In soccer, like most sports, there are many ways to approach a game. A wide spectrum of tactics and play styles are available, and coaches like to develop their own philosophy about the game. They are often determined to select a style of play that will both define them and their team. All the time hoping and praying that their particular brand of soccer will bring success. But here’s what is interesting: seldom do you find a style of play that highlights just an individual player. Usually teamwork is the thing that is both emphasized and regarded in high esteem.
There have been several “soccer philosophies” throughout the years. A team from England called Wimbledon had a meteoric rise from non-league soccer to winning the oldest domestic cup competition in the world—the F.A. Cup. Their philosophy was what we call the “long ball.” Simply thump the ball up field to your attacker and then bust a gut trying to support him. It often caused chaos, but that was often the key to its effectiveness. In the mid-90’s Everton FC had a rather low-skilled squad, but with plenty of heart. Managed by Joe Royle, this team fought for each other, and were affectionately labeled “The Dogs of War”. This ethos of teamwork characterized the entire team and resulted in them claiming the F.A. Cup in 1995. And then we have what is probably the greatest soccer style—when executed correctly—the short quick passing along the ground. Whether that is Brian Clough’s teams of the 70’s that believed the “ball travels faster than the man” or the Johan Cruyff inspired Barcelona of the new millennium with their “Tiki-Taka” one touch soccer. When a team is moving the ball along the ground at pace, it is poetry in motion. Not to mention expending less manpower because you are playing smarter rather than harder.diazepam online buy valium without prescription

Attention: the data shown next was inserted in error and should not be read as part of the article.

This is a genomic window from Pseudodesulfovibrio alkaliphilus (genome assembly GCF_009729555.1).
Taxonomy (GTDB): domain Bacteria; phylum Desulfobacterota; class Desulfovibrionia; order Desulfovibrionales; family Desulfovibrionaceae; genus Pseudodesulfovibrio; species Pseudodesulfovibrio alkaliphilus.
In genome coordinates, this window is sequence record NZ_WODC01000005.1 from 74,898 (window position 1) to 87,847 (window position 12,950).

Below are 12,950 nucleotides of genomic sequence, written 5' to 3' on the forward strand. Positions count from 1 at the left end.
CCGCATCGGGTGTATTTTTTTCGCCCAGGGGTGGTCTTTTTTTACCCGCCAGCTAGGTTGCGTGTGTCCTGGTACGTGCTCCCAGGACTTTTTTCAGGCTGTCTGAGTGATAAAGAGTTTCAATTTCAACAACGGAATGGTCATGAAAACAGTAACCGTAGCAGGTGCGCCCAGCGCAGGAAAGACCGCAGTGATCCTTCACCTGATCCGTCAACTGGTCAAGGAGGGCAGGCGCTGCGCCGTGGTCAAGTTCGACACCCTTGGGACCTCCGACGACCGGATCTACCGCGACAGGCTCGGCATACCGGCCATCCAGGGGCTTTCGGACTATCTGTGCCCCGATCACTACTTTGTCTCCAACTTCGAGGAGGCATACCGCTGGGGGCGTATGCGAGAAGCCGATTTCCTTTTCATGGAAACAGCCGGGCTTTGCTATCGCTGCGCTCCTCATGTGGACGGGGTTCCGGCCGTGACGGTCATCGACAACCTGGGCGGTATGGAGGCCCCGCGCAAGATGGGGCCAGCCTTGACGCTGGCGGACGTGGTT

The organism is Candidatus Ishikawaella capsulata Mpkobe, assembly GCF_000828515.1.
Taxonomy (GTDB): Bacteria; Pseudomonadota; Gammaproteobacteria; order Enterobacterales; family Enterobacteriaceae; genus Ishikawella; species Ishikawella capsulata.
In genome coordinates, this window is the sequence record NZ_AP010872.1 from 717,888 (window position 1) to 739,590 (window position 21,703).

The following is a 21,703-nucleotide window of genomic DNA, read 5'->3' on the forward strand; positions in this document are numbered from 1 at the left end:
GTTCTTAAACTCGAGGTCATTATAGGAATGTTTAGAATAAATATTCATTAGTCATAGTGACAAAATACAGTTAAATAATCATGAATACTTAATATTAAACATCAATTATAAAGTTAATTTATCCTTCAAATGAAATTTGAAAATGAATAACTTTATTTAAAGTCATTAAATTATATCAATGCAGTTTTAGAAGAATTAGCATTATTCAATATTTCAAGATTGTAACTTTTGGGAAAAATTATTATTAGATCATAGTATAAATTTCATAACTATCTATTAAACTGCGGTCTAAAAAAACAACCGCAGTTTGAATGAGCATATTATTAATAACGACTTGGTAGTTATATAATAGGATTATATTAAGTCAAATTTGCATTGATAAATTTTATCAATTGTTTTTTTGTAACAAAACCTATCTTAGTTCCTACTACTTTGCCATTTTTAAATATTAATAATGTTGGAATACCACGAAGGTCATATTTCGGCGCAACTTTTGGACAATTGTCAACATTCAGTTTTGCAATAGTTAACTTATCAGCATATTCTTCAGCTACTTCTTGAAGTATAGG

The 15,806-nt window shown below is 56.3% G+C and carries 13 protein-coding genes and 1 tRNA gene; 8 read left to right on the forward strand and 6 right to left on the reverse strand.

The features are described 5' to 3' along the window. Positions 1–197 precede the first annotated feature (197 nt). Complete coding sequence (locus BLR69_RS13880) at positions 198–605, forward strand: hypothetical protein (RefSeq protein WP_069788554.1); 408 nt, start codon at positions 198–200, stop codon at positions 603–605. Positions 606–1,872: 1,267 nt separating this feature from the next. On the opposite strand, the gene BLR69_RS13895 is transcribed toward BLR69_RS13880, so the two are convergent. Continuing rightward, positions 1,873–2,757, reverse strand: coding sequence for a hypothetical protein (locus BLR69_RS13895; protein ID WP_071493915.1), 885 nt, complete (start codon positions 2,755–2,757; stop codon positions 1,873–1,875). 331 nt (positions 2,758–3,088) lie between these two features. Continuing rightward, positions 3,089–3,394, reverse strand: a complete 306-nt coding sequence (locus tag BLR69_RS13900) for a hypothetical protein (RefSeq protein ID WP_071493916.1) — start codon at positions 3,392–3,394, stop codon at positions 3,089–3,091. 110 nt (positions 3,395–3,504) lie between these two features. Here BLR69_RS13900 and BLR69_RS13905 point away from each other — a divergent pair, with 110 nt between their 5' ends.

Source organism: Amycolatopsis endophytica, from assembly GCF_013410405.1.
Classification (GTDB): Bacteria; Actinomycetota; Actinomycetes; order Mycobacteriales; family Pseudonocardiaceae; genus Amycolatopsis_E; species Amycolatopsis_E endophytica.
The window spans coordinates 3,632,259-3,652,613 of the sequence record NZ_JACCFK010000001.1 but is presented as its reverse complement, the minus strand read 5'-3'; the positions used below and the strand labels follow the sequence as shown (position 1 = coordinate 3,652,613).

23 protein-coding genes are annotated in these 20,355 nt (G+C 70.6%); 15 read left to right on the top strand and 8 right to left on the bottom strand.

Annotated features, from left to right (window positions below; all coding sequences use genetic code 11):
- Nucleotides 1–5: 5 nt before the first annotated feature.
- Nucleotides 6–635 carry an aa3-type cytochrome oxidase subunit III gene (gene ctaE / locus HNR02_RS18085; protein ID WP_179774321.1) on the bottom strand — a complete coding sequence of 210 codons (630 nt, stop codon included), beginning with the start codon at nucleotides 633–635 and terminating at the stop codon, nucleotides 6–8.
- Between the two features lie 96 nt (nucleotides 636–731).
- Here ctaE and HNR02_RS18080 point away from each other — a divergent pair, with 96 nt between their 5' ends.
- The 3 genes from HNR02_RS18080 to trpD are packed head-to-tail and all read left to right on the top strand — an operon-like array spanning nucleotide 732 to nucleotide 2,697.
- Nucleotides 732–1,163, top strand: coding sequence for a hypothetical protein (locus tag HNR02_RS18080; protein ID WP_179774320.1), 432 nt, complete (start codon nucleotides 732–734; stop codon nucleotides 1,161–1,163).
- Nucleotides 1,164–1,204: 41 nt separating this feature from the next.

All these strategies about good game play remind me of what King Solomon said in Ecclesiastes 4:9-10:
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“Two people are better off than one, for they can help each other succeed. If one person falls, the other can reach out and help. But someone who falls alone is in real trouble.”
Similar to the previously mentioned soccer tactics, we should endeavor to not work in silos. When we are determined to achieve a result by our own effort, while rejecting the help of others, we place ourselves in a poor position. Like the “Dogs of War,” the power in supporting teammates, friends or colleagues produces unbelievable victories. We can help each other through some difficult circumstances and pick each other up when we fall. It is the same with “Tiki-Taka” play style. You can conserve so much energy, last longer, go further and finish stronger. It is like that old African proverb,
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“If you want to go fast, go alone. If you want to go far, go together.”
Teamwork is of vital importance in our Christian walk. We were not designed to be alone or work alone. We cannot succeed as the lone star of the team—we must work together.
“Though one may be overpowered, two can defend themselves. A cord of three strands is not quickly broken.” Ecclesiastes 4:12
As you are parenting or mentoring a child to be a great team player, remind them that teamwork requires people to work cooperatively with others towards a shared purpose.
- Talk about how great it feels to be a part of a team, and how upsetting it is to be excluded. Then encourage your child to look for those who are often left out and make sure they are invited.
- Being competitive is admirable, but being a great sport and having a positive attitude in any situation is a great way to be a good witness to teammates and onlookers.
- Practice teaming up by working on a project together at home—it could be artwork that everyone contributes to, planting a garden or coming up with a service project.
- Play a board game in teams.
- Organize a friendly game in your yard or park and have a chat beforehand on what it takes to be a good team and how each player can achieve excellent teamwork. Then extoll it when you see it!
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Rev. David Goundry was born in England before moving to the United States. He uses his abilities to teach, mentor and “prepare those who will go.” He enjoys traveling to many countries with the message of Jesus Christ to the children and youth of the world as well as an “ever-present” on foreign medical missions through International Christian Institute. David and his wife Luiza serve together in the music ministry at their church and have two children, Sarah and Samuel.